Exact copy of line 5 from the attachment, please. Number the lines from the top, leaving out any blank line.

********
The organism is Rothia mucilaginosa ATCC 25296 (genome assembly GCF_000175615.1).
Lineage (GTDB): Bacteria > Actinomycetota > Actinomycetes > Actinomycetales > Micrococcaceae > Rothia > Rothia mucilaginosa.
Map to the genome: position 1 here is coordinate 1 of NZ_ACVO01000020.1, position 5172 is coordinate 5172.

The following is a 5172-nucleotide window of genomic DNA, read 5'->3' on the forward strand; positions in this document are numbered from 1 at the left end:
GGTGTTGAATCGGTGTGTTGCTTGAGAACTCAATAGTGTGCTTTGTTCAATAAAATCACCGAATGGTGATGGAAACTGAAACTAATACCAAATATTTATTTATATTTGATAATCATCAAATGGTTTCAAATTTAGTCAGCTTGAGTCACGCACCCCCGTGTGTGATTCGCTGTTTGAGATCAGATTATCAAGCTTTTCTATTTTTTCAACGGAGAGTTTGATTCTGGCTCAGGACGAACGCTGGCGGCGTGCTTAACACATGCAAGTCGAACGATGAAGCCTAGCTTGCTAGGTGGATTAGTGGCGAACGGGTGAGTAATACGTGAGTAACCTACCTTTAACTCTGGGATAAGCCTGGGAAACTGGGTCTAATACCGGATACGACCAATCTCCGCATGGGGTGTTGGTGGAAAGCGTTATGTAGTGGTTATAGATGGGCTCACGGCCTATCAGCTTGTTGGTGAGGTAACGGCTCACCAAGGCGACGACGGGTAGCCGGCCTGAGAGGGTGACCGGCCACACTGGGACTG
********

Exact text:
GGTGTTGAATCGGTGTGTTGCTTGAGAACTCAATAGTGTGCTTTGTTCAATAAAATCACCGAATGGTGATGGAAACTGAAACTAATACCAAATATTTATTTATATTTGATAATCATCAAATGGTTTCAAATTTAGTCAGCTTGAGTCACGCACCCCCGTGTGTGATTCGCTGTTTGAGATCAGATTATCAAGCTTTTCTATTTTTTCAACGGAGAGTTTGATTCTGGCTCAGGACGAACGCTGGCGGCGTGCTTAACACATGCAAGTCGAACGATGAAGCCTAGCTTGCTAGGTGGATTAGTGGCGAACGGGTGAGTAATACGTGAGTAACCTACCTTTAACTCTGGGATAAGCCTGGGAAACTGGGTCTAATACCGGATACGACCAATCTCCGCATGGGGTGTTGGTGGAAAGCGTTATGTAGTGGTTATAGATGGGCTCACGGCCTATCAGCTTGTTGGTGAGGTAACGGCTCACCAAGGCGACGACGGGTAGCCGGCCTGAGAGGGTGACCGGCCACACTGGGACTG